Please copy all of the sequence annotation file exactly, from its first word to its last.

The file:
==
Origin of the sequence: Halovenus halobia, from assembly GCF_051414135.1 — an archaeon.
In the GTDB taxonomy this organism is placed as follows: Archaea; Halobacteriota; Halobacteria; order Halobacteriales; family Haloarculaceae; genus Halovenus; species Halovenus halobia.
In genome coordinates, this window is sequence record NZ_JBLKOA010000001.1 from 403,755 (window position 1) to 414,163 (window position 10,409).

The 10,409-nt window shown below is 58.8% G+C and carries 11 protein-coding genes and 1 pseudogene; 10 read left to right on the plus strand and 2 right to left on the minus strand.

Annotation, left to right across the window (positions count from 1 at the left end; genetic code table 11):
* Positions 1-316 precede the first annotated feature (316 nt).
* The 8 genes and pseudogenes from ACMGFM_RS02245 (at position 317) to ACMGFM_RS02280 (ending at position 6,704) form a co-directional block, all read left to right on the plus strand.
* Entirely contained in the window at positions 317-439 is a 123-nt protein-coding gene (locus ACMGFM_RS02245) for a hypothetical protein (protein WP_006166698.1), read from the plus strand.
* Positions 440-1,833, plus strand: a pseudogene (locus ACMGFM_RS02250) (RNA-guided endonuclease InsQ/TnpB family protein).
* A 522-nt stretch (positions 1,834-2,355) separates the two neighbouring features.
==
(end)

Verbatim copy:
Origin of the sequence: Halovenus halobia, from assembly GCF_051414135.1 — an archaeon.
In the GTDB taxonomy this organism is placed as follows: Archaea; Halobacteriota; Halobacteria; order Halobacteriales; family Haloarculaceae; genus Halovenus; species Halovenus halobia.
In genome coordinates, this window is sequence record NZ_JBLKOA010000001.1 from 403,755 (window position 1) to 414,163 (window position 10,409).

The 10,409-nt window shown below is 58.8% G+C and carries 11 protein-coding genes and 1 pseudogene; 10 read left to right on the plus strand and 2 right to left on the minus strand.

Annotation, left to right across the window (positions count from 1 at the left end; genetic code table 11):
* Positions 1-316 precede the first annotated feature (316 nt).
* The 8 genes and pseudogenes from ACMGFM_RS02245 (at position 317) to ACMGFM_RS02280 (ending at position 6,704) form a co-directional block, all read left to right on the plus strand.
* Entirely contained in the window at positions 317-439 is a 123-nt protein-coding gene (locus ACMGFM_RS02245) for a hypothetical protein (protein WP_006166698.1), read from the plus strand.
* Positions 440-1,833, plus strand: a pseudogene (locus ACMGFM_RS02250) (RNA-guided endonuclease InsQ/TnpB family protein).
* A 522-nt stretch (positions 1,834-2,355) separates the two neighbouring features.